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Economy

Advocates May Take Payday Lending Reform to the Ballot

A photo of signs being held at a payday lending reform rally
ANDY CHOW
/
STATEHOUSE NEWS BUREAU

The group pushing for payday lending reform is taking their fight outside of the Statehouse and to Ohio voters. Advocates hope to put an issue that caps interest rates on the ballot 

Community leaders say they’re tired of waiting for lawmakers to cap the interest rates for payday loans, which can reach as high as 600 percent.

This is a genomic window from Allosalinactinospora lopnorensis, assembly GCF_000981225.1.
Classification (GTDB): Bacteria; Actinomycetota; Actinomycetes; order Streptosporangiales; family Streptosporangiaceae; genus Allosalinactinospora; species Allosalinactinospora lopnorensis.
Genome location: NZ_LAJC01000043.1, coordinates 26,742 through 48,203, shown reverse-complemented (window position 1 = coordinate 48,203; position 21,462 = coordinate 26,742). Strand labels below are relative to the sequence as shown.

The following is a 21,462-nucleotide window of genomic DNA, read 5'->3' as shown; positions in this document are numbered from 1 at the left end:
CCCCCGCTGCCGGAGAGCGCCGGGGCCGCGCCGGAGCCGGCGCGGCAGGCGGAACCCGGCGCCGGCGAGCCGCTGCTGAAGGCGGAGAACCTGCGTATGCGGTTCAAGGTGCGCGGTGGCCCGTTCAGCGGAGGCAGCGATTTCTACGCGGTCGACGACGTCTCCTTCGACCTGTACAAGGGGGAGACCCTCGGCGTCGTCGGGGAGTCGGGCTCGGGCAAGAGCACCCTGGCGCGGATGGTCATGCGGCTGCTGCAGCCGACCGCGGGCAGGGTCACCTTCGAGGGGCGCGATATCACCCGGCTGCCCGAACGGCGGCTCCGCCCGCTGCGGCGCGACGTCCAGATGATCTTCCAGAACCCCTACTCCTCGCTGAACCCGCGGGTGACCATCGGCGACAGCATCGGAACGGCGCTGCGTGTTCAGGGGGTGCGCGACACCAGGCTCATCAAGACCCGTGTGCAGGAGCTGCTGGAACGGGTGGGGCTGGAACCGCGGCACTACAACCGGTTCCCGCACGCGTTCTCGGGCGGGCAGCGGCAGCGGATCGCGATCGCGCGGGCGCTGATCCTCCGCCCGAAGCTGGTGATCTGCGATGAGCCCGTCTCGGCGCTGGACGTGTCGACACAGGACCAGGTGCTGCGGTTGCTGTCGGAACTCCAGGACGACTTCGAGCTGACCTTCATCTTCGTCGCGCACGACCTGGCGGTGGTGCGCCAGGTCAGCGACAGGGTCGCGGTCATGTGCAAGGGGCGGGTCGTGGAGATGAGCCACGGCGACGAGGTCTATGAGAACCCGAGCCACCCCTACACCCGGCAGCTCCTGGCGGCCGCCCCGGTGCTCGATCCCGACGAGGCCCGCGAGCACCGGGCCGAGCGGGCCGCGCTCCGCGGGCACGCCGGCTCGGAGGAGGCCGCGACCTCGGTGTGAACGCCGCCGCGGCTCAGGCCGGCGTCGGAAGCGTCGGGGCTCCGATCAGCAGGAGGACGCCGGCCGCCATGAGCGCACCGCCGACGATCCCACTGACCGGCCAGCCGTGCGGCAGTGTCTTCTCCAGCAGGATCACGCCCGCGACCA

Carl Ruby is a pastor in Springfield who advocates for payday lending reform. He says if the initiative makes the November ballot and is approved by voters, it would make the reform permanent.

“This would make it unconstitutional for anyone to every pass legislation that allows for loans charging more than 28 percent, so this still provides long term protection for people.”

The group is backing a bill that’s been sitting in the House for nearly a year and has only had two hearings.  Ruby says they hope their initiative spurs action by lawmakers. But opponents say the idea would cut off a credit source for Ohioans who need it.